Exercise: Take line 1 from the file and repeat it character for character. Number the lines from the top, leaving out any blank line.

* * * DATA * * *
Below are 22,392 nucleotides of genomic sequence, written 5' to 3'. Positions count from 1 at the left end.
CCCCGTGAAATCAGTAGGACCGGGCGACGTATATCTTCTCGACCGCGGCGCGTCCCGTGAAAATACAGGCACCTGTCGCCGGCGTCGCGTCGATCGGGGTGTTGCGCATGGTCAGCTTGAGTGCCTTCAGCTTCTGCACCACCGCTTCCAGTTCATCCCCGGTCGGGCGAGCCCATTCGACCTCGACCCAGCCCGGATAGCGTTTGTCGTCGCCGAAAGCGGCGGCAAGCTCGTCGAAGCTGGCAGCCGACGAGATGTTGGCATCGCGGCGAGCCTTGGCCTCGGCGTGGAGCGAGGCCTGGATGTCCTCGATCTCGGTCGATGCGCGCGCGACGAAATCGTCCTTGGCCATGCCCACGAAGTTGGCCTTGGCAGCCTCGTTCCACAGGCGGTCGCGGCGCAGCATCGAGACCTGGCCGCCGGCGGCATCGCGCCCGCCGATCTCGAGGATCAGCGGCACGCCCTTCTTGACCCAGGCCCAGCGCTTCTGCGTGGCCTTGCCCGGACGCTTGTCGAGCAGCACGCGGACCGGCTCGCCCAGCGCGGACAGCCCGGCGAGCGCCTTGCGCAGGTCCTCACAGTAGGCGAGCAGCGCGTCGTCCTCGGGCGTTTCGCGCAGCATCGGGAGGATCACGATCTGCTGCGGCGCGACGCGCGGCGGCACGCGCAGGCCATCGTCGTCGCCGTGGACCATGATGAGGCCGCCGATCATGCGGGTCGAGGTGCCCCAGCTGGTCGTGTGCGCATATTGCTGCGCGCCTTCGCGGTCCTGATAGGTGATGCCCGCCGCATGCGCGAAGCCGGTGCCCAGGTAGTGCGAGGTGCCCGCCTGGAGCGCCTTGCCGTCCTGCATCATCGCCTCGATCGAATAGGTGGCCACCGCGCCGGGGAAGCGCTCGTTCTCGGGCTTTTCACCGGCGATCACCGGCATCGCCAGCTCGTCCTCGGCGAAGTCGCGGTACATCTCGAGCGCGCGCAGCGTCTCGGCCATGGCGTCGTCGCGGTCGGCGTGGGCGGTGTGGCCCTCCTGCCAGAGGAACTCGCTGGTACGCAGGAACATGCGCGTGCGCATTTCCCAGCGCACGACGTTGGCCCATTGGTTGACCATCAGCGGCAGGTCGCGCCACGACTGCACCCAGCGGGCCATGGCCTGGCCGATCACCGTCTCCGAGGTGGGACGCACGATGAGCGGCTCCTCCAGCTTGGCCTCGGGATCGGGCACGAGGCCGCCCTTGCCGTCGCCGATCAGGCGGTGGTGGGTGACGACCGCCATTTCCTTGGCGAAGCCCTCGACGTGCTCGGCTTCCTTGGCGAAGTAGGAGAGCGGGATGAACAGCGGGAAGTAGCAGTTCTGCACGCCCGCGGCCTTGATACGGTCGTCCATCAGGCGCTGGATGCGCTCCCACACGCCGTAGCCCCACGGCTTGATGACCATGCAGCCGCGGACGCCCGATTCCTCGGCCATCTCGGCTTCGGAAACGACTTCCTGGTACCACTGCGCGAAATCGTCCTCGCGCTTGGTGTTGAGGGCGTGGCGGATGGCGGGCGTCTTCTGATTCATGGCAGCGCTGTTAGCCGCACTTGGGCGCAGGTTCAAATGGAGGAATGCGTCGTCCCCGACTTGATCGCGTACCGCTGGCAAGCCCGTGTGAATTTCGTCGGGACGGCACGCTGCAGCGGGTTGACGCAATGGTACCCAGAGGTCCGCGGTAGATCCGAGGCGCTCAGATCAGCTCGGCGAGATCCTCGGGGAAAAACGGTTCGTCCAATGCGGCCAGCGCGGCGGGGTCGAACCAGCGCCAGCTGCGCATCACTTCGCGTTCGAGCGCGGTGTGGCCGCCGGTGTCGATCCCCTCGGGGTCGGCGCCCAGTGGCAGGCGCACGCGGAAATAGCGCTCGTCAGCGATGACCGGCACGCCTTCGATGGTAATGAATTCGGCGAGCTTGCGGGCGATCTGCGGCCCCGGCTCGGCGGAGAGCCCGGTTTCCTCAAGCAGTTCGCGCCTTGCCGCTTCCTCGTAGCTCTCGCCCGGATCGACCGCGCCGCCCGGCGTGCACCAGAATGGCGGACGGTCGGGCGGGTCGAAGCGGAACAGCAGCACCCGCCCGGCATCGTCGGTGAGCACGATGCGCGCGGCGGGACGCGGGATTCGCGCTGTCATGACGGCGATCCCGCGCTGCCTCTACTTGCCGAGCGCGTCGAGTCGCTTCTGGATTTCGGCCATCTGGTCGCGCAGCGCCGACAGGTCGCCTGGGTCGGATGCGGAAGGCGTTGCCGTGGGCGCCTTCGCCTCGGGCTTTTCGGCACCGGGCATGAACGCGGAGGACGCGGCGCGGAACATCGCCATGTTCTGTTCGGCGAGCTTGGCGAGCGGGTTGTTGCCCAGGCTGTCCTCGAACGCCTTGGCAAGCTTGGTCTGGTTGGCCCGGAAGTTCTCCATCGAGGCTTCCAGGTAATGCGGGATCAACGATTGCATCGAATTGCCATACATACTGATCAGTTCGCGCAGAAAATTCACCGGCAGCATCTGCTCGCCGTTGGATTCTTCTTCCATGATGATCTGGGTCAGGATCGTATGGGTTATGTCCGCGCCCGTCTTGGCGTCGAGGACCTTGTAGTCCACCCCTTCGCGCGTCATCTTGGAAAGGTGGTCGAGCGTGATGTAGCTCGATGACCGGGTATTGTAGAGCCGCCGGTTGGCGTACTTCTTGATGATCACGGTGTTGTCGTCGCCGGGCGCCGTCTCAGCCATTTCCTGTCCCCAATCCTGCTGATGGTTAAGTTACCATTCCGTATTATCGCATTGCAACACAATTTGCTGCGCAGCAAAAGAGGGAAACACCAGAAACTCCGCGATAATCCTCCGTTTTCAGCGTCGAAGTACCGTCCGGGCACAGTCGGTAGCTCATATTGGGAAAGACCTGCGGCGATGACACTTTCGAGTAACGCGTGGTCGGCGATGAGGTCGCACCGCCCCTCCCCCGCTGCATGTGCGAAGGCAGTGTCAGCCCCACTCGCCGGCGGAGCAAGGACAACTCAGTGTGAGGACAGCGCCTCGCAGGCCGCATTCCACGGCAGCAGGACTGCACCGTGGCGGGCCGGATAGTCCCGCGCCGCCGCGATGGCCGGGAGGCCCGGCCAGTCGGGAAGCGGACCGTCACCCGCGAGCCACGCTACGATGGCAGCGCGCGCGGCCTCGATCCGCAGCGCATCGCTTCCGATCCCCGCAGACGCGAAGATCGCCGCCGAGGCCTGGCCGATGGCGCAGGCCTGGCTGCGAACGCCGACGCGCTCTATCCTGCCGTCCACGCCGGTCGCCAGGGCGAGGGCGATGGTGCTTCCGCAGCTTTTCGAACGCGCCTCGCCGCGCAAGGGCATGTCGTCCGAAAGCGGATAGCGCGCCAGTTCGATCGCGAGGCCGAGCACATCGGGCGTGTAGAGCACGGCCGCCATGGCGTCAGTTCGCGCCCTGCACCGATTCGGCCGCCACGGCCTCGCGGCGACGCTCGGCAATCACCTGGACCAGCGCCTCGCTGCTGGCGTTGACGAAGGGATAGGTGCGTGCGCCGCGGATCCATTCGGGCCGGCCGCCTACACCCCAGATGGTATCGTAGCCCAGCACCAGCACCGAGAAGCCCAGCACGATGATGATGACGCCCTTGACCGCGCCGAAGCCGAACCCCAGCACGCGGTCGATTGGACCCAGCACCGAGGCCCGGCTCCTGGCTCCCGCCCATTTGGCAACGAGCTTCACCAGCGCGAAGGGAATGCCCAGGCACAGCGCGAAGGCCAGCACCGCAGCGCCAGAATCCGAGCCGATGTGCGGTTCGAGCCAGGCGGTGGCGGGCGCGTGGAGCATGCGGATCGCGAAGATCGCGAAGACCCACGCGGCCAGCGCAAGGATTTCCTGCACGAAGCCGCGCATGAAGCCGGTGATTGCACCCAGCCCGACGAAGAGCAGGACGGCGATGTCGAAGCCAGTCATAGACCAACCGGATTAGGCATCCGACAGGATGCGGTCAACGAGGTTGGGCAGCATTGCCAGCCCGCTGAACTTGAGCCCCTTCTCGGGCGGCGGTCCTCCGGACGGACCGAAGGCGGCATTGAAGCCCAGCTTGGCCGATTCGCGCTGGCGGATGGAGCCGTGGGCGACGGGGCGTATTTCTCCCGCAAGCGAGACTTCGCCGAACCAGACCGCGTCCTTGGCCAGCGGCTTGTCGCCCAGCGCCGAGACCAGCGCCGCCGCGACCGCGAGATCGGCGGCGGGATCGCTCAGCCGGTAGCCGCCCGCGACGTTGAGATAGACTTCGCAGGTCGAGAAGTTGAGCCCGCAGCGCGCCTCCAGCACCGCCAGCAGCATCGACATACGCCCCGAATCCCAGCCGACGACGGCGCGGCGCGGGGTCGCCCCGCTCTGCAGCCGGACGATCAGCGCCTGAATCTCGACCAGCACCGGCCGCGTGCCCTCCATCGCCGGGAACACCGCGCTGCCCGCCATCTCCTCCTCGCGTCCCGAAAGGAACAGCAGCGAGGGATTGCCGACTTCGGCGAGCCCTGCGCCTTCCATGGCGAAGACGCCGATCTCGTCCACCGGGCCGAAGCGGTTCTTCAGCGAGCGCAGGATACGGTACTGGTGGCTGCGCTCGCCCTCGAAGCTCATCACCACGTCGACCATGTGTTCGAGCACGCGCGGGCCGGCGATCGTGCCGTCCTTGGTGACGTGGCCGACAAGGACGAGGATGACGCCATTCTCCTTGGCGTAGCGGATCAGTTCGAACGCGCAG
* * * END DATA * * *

Below are 22,392 nucleotides of genomic sequence, written 5' to 3'. Positions count from 1 at the left end.